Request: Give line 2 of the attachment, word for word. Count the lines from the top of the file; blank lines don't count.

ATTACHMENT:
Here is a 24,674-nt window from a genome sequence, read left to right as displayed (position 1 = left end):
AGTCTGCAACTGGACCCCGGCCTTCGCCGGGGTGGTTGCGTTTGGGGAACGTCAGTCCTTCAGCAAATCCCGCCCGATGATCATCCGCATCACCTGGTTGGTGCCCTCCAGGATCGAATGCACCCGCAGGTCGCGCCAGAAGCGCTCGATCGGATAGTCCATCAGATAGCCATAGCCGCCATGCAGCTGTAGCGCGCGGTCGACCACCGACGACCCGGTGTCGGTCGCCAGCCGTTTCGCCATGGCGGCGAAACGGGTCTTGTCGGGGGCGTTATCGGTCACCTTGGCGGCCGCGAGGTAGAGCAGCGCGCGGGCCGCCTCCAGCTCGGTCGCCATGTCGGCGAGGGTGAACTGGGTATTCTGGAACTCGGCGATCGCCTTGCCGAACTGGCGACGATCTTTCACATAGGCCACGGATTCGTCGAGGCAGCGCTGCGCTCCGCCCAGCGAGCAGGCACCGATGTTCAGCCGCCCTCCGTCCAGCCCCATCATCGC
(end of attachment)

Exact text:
AGTCTGCAACTGGACCCCGGCCTTCGCCGGGGTGGTTGCGTTTGGGGAACGTCAGTCCTTCAGCAAATCCCGCCCGATGATCATCCGCATCACCTGGTTGGTGCCCTCCAGGATCGAATGCACCCGCAGGTCGCGCCAGAAGCGCTCGATCGGATAGTCCATCAGATAGCCATAGCCGCCATGCAGCTGTAGCGCGCGGTCGACCACCGACGACCCGGTGTCGGTCGCCAGCCGTTTCGCCATGGCGGCGAAACGGGTCTTGTCGGGGGCGTTATCGGTCACCTTGGCGGCCGCGAGGTAGAGCAGCGCGCGGGCCGCCTCCAGCTCGGTCGCCATGTCGGCGAGGGTGAACTGGGTATTCTGGAACTCGGCGATCGCCTTGCCGAACTGGCGACGATCTTTCACATAGGCCACGGATTCGTCGAGGCAGCGCTGCGCTCCGCCCAGCGAGCAGGCACCGATGTTCAGCCGCCCTCCGTCCAGCCCCATCATCGC